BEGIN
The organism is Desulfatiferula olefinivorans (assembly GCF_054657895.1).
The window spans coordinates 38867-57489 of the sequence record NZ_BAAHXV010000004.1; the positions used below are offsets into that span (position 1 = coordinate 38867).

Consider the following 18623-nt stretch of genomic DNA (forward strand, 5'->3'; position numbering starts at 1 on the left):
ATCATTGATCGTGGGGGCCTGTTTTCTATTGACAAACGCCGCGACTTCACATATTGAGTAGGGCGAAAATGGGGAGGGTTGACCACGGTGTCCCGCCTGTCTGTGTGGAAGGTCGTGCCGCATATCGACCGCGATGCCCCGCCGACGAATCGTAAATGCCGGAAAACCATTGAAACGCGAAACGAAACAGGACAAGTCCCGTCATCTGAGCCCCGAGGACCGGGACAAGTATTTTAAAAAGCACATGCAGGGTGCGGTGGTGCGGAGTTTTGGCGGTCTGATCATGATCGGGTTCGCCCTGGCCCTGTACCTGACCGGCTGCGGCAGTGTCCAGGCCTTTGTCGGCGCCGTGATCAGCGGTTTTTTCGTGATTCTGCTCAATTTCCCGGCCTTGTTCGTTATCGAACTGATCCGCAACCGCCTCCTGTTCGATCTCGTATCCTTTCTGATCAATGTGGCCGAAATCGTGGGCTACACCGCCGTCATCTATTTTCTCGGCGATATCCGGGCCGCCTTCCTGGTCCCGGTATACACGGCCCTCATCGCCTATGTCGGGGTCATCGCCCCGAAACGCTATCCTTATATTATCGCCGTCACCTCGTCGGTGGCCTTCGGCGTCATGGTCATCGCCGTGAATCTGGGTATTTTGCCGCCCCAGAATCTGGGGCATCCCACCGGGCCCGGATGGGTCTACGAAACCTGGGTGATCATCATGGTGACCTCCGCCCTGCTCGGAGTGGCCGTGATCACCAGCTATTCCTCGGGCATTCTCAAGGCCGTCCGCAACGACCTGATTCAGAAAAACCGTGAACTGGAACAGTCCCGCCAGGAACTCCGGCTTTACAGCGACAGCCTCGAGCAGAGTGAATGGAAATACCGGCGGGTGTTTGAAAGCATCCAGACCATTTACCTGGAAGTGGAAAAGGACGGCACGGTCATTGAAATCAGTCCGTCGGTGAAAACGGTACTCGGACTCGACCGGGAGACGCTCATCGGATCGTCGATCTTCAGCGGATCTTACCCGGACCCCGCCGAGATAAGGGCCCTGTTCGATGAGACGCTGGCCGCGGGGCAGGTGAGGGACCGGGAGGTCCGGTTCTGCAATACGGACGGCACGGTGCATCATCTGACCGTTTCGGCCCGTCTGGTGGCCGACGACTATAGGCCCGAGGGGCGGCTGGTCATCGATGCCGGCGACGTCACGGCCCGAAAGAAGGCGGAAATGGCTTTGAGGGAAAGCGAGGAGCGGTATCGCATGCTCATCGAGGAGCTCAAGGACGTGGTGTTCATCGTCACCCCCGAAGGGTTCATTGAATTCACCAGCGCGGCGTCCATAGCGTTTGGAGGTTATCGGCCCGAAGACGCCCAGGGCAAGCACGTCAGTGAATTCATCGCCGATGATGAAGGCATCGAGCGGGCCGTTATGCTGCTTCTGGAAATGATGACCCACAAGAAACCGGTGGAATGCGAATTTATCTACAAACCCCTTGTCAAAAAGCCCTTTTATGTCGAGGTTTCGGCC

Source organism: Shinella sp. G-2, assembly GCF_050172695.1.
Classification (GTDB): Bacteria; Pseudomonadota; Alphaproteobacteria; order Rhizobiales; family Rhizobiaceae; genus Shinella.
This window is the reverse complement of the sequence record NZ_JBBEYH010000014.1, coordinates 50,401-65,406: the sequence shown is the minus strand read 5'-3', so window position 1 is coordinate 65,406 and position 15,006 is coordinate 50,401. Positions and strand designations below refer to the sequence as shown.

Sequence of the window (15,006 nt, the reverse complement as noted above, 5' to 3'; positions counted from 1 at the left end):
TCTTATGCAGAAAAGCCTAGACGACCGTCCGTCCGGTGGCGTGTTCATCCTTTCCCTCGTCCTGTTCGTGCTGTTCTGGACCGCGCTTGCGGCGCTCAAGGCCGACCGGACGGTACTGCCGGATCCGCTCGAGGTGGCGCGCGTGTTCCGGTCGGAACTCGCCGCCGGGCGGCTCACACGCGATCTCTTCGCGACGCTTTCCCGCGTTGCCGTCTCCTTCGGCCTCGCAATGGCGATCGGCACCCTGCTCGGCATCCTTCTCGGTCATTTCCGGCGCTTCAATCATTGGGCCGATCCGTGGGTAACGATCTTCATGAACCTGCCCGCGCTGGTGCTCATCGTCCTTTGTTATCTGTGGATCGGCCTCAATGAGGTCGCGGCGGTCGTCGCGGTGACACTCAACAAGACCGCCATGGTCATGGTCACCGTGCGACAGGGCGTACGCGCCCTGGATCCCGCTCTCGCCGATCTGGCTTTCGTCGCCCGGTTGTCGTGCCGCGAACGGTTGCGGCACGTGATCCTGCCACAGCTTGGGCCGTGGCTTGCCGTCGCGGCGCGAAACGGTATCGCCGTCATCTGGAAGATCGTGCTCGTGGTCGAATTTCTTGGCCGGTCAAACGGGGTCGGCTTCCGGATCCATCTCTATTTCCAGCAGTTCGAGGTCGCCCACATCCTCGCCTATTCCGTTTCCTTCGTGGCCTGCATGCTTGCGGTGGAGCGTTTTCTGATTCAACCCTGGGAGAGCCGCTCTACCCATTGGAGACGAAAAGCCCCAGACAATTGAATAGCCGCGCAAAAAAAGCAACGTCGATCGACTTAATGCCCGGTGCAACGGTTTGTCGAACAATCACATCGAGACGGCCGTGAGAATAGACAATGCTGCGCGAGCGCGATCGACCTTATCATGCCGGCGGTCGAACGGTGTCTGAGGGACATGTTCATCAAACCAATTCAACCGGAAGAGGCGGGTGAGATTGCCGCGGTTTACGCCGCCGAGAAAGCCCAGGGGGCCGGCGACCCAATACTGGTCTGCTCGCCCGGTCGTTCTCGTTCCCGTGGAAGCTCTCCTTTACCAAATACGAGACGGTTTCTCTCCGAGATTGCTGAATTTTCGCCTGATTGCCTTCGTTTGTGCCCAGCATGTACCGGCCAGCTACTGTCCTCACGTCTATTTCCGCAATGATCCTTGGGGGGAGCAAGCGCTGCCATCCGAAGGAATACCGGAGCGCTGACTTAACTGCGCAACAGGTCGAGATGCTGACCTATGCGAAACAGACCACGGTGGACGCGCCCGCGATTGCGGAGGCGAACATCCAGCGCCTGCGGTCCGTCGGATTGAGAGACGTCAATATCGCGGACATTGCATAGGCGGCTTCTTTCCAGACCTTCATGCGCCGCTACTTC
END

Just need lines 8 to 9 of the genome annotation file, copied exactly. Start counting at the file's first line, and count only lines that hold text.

Sequence of the window (15,006 nt, the reverse complement as noted above, 5' to 3'; positions counted from 1 at the left end):
TCTTATGCAGAAAAGCCTAGACGACCGTCCGTCCGGTGGCGTGTTCATCCTTTCCCTCGTCCTGTTCGTGCTGTTCTGGACCGCGCTTGCGGCGCTCAAGGCCGACCGGACGGTACTGCCGGATCCGCTCGAGGTGGCGCGCGTGTTCCGGTCGGAACTCGCCGCCGGGCGGCTCACACGCGATCTCTTCGCGACGCTTTCCCGCGTTGCCGTCTCCTTCGGCCTCGCAATGGCGATCGGCACCCTGCTCGGCATCCTTCTCGGTCATTTCCGGCGCTTCAATCATTGGGCCGATCCGTGGGTAACGATCTTCATGAACCTGCCCGCGCTGGTGCTCATCGTCCTTTGTTATCTGTGGATCGGCCTCAATGAGGTCGCGGCGGTCGTCGCGGTGACACTCAACAAGACCGCCATGGTCATGGTCACCGTGCGACAGGGCGTACGCGCCCTGGATCCCGCTCTCGCCGATCTGGCTTTCGTCGCCCGGTTGTCGTGCCGCGAACGGTTGCGGCACGTGATCCTGCCACAGCTTGGGCCGTGGCTTGCCGTCGCGGCGCGAAACGGTATCGCCGTCATCTGGAAGATCGTGCTCGTGGTCGAATTTCTTGGCCGGTCAAACGGGGTCGGCTTCCGGATCCATCTCTATTTCCAGCAGTTCGAGGTCGCCCACATCCTCGCCTATTCCGTTTCCTTCGTGGCCTGCATGCTTGCGGTGGAGCGTTTTCTGATTCAACCCTGGGAGAGCCGCTCTACCCATTGGAGACGAAAAGCCCCAGACAATTGAATAGCCGCGCAAAAAAAGCAACGTCGATCGACTTAATGCCCGGTGCAACGGTTTGTCGAACAATCACATCGAGACGGCCGTGAGAATAGACAATGCTGCGCGAGCGCGATCGACCTTATCATGCCGGCGGTCGAACGGTGTCTGAGGGACATGTTCATCAAACCAATTCAACCGGAAGAGGCGGGTGAGATTGCCGCGGTTTACGCCGCCGAGAAAGCCCAGGGGGCCGGCGACCCAATACTGGTCTGCTCGCCCGGTCGTTCTCGTTCCCGTGGAAGCTCTCCTTTACCAAATACGAGACGGTTTCTCTCCGAGATTGCTGAATTTTCGCCTGATTGCCTTCGTTTGTGCCCAGCATGTACCGGCCAGCTACTGTCCTCACGTCTATTTCCGCAATGATCCTTGGGGGGAGCAAGCGCTGCCATCCGAAGGAATACCGGAGCGCTGACTTAACTGCGCAACAGGTCGAGATGCTGACCTATGCGAAACAGACCACGGTGGACGCGCCCGCGATTGCGGAGGCGAACATCCAGCGCCTGCGGTCCGTCGGATTGAGAGACGTCAATATCGCGGACATTGCATAGGCGGCTTCTTTCCAGACCTTCATGCGCCGCTACTTC